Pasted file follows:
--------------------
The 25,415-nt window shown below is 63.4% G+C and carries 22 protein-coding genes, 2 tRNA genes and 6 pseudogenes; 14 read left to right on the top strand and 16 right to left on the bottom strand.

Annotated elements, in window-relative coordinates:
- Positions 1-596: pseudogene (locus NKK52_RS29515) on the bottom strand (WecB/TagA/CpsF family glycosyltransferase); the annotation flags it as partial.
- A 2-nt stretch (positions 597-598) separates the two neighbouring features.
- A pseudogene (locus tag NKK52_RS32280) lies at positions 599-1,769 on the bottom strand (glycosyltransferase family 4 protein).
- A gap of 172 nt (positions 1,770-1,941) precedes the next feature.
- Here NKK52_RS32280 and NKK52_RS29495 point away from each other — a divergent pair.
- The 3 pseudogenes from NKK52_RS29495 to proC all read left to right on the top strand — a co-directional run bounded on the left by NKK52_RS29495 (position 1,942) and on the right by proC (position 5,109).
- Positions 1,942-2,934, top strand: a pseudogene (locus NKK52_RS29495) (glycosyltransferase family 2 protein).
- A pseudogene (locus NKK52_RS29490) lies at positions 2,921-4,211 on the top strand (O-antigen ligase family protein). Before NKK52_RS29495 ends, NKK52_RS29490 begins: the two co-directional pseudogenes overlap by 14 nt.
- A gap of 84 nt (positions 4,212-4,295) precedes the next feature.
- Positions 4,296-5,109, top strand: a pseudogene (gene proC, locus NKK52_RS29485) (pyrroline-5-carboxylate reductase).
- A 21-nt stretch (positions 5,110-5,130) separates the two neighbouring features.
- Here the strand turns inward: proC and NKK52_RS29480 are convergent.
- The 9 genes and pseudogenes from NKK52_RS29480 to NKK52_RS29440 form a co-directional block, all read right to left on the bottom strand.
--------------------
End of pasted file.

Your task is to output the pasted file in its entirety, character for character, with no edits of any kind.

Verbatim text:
The 25,415-nt window shown below is 63.4% G+C and carries 22 protein-coding genes, 2 tRNA genes and 6 pseudogenes; 14 read left to right on the top strand and 16 right to left on the bottom strand.

Annotated elements, in window-relative coordinates:
- Positions 1-596: pseudogene (locus NKK52_RS29515) on the bottom strand (WecB/TagA/CpsF family glycosyltransferase); the annotation flags it as partial.
- A 2-nt stretch (positions 597-598) separates the two neighbouring features.
- A pseudogene (locus tag NKK52_RS32280) lies at positions 599-1,769 on the bottom strand (glycosyltransferase family 4 protein).
- A gap of 172 nt (positions 1,770-1,941) precedes the next feature.
- Here NKK52_RS32280 and NKK52_RS29495 point away from each other — a divergent pair.
- The 3 pseudogenes from NKK52_RS29495 to proC all read left to right on the top strand — a co-directional run bounded on the left by NKK52_RS29495 (position 1,942) and on the right by proC (position 5,109).
- Positions 1,942-2,934, top strand: a pseudogene (locus NKK52_RS29495) (glycosyltransferase family 2 protein).
- A pseudogene (locus NKK52_RS29490) lies at positions 2,921-4,211 on the top strand (O-antigen ligase family protein). Before NKK52_RS29495 ends, NKK52_RS29490 begins: the two co-directional pseudogenes overlap by 14 nt.
- A gap of 84 nt (positions 4,212-4,295) precedes the next feature.
- Positions 4,296-5,109, top strand: a pseudogene (gene proC, locus NKK52_RS29485) (pyrroline-5-carboxylate reductase).
- A 21-nt stretch (positions 5,110-5,130) separates the two neighbouring features.
- Here the strand turns inward: proC and NKK52_RS29480 are convergent.
- The 9 genes and pseudogenes from NKK52_RS29480 to NKK52_RS29440 form a co-directional block, all read right to left on the bottom strand.